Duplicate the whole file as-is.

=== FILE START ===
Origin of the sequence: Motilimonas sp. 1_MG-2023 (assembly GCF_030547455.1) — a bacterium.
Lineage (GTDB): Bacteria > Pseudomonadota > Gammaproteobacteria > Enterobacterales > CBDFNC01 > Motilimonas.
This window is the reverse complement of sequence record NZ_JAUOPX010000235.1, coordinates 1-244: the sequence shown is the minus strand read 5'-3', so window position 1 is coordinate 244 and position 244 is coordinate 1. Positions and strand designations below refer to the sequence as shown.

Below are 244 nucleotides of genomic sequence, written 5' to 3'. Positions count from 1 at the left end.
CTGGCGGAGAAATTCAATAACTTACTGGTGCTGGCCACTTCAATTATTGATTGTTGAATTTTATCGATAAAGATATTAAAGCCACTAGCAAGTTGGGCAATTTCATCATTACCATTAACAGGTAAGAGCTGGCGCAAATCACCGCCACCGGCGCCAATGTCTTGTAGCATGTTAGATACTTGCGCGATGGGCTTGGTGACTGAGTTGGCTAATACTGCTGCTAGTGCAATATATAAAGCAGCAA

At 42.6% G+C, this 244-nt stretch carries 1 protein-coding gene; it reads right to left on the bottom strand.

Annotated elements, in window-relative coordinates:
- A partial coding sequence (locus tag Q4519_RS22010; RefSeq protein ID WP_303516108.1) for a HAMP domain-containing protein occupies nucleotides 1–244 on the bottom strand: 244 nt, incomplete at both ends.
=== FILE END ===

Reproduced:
Origin of the sequence: Motilimonas sp. 1_MG-2023 (assembly GCF_030547455.1) — a bacterium.
Lineage (GTDB): Bacteria > Pseudomonadota > Gammaproteobacteria > Enterobacterales > CBDFNC01 > Motilimonas.
This window is the reverse complement of sequence record NZ_JAUOPX010000235.1, coordinates 1-244: the sequence shown is the minus strand read 5'-3', so window position 1 is coordinate 244 and position 244 is coordinate 1. Positions and strand designations below refer to the sequence as shown.

Below are 244 nucleotides of genomic sequence, written 5' to 3'. Positions count from 1 at the left end.
CTGGCGGAGAAATTCAATAACTTACTGGTGCTGGCCACTTCAATTATTGATTGTTGAATTTTATCGATAAAGATATTAAAGCCACTAGCAAGTTGGGCAATTTCATCATTACCATTAACAGGTAAGAGCTGGCGCAAATCACCGCCACCGGCGCCAATGTCTTGTAGCATGTTAGATACTTGCGCGATGGGCTTGGTGACTGAGTTGGCTAATACTGCTGCTAGTGCAATATATAAAGCAGCAA

At 42.6% G+C, this 244-nt stretch carries 1 protein-coding gene; it reads right to left on the bottom strand.

Annotated elements, in window-relative coordinates:
- A partial coding sequence (locus tag Q4519_RS22010; RefSeq protein ID WP_303516108.1) for a HAMP domain-containing protein occupies nucleotides 1–244 on the bottom strand: 244 nt, incomplete at both ends.